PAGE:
Puerto Rico faces water quality challenges due to underfunded environmental agencies on the island that now face significant new challenges as a result of Hurricane Irma.
Jenniffer Gonzalez-Colon—Puerto Rico’s non-voting representative in the U.S. Congress—told Bloomberg BNA that some rural areas on the island could lose power for months as a result of Irma, a storm with winds clocking above 180 miles per hour.
“We’ve never been hit by a hurricane with these kinds of winds before, ever,” Gonzalez-Colon said.
Most pumping stations in Puerto Rico run on electric power, making a power outage a major problem for the island's water infrastructure. The U.S. Environmental Protection Agency said it is ready to send staffers into Puerto Rico to inspect drinking water and wastewater facilities for damage. Ruth Santiago, an attorney and environmental activist in Puerto Rico, said she expects Puerto Rico’s local government, along with federal disaster officials, to work toward getting its water systems back up and running as quickly as possible. However, she said she hopes they also go beyond simply reconnecting the water to address the deluge of polluted storm water runoff that will be flowing into the island’s aquifers.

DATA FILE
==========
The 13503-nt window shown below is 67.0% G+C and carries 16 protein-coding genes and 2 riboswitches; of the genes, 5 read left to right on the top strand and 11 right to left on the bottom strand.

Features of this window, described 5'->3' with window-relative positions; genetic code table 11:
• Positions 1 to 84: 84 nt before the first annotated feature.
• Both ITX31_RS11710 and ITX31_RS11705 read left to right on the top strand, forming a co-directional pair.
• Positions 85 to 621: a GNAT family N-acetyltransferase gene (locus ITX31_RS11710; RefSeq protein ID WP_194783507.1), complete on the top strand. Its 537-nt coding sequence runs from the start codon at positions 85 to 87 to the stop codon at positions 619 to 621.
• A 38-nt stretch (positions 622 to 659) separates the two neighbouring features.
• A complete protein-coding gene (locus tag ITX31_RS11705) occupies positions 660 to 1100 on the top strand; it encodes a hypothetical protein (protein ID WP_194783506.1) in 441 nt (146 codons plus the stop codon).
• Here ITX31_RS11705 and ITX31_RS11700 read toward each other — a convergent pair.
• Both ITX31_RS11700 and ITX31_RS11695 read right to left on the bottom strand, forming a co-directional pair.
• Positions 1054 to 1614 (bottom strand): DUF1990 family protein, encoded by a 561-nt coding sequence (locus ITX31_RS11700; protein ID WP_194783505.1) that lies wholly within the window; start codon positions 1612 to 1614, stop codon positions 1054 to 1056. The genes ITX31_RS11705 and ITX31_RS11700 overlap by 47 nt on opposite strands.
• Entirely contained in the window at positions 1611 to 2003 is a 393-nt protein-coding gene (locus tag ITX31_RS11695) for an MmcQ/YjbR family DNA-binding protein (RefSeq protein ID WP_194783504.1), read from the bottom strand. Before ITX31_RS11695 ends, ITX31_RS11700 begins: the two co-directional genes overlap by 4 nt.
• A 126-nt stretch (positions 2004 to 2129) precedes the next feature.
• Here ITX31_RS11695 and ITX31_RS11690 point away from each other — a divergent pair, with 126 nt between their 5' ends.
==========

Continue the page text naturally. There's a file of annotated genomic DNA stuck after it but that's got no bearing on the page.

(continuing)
Santiago said addressing these water quality problems is likely not something that Puerto Rico’s local government can accomplish on its own, given its crippling, long-term debt problems. Puerto Rico Aqueduct and Sewer Authority has been unable to borrow money from the private bond market for years and was recently cut off from a federal water infrastructure loan program.